There’s a big difference between hearing and listening, believe it or not. If you spend a good deal of time with a person who tends to hear but struggles to listen, you know how frustrating it is.
Hearing, for those who have the gift, happens naturally. Noises happen around us and the ear perceives them. We know this as hearing. Listening, however, involves a more conscious act, requiring concentration so that one can process meaning from words. It could be that listening requires effort, and some people don’t like to do anything that requires an effort. When this is not applicable, why the trouble with listening?
I forget where I heard or read this line some time ago, but it pointed out a great fact: “We have two ears and one mouth for a reason.” Some people are so busy formulating their next response or trying to get in their statement about their self, they don’t even bother to listen to what has just been said. These folks might be self-centered, “one-uppers”, or just poor listeners. If your conversations with them tend to go like this, it might be frustrating and worth it to spend less time talking to them.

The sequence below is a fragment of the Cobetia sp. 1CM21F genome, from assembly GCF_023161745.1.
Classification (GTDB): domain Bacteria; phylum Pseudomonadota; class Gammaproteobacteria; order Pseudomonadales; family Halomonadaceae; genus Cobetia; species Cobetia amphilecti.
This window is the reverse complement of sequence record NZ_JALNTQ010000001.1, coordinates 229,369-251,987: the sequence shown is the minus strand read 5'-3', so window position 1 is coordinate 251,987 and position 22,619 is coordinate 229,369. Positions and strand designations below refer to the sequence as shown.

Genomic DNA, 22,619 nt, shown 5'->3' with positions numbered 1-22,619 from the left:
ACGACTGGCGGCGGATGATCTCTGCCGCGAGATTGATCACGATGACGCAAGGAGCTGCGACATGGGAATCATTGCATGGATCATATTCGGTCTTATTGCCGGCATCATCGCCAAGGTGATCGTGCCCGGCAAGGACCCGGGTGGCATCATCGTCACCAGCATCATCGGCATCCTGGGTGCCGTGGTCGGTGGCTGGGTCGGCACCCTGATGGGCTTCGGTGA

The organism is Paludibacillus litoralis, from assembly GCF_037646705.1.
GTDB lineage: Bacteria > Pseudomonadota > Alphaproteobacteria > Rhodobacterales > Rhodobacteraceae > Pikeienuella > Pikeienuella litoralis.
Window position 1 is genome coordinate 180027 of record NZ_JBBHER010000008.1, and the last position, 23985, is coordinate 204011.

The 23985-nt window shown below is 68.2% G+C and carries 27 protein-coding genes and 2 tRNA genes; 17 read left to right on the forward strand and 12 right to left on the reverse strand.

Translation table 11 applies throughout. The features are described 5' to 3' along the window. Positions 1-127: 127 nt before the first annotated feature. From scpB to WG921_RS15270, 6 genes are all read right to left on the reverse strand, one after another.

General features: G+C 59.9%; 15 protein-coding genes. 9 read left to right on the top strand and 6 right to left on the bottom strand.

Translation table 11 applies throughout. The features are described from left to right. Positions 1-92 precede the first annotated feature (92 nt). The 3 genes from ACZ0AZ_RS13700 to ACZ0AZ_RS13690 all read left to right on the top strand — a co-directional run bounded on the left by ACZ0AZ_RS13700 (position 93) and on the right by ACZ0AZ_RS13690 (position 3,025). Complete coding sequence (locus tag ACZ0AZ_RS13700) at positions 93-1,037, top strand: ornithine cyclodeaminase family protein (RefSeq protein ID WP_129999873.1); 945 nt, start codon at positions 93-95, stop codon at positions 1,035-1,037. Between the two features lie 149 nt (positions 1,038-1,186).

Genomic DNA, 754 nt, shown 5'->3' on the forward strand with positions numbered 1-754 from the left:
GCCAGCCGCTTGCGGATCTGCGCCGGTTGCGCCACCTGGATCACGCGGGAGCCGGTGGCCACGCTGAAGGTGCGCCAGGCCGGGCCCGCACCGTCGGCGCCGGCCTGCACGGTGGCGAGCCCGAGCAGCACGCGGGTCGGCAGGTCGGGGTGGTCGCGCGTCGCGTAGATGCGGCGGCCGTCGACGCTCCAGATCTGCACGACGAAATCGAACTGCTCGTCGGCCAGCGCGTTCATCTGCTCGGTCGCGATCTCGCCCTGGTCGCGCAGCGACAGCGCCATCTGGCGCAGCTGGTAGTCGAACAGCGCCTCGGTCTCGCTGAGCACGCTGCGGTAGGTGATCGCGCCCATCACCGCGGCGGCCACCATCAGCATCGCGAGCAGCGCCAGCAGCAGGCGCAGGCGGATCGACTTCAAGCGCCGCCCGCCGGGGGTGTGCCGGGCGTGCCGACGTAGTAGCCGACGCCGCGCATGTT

Some people clearly just don’t care to listen, period. They are too busy wrapped up in their television show, their cell phone, or whatever thing they want to do. Have you ever had a full conversation with a person to have them act like it never happened later? Have you ever said something to have them quote what you said verbatim (hold on, you’ll see they weren’t listening!)? Once they’ve said their statement you say, “I literally just said that.” “Na-ahh,” they might respond to your statement. This person, clearly, wasn’t listening.
Your oxygen is too valuable. Your time is too valuable. Don’t bother wasting either if people choose not listening. Multi-tasking is not a thing, no matter how much you want to believe it is. If you don’t have their attention, stop talking. They’re not listening, despite their confirmation. Science has proven, they can’t.
If this article has described how you “listen” during the majority of your life, take note. Practice.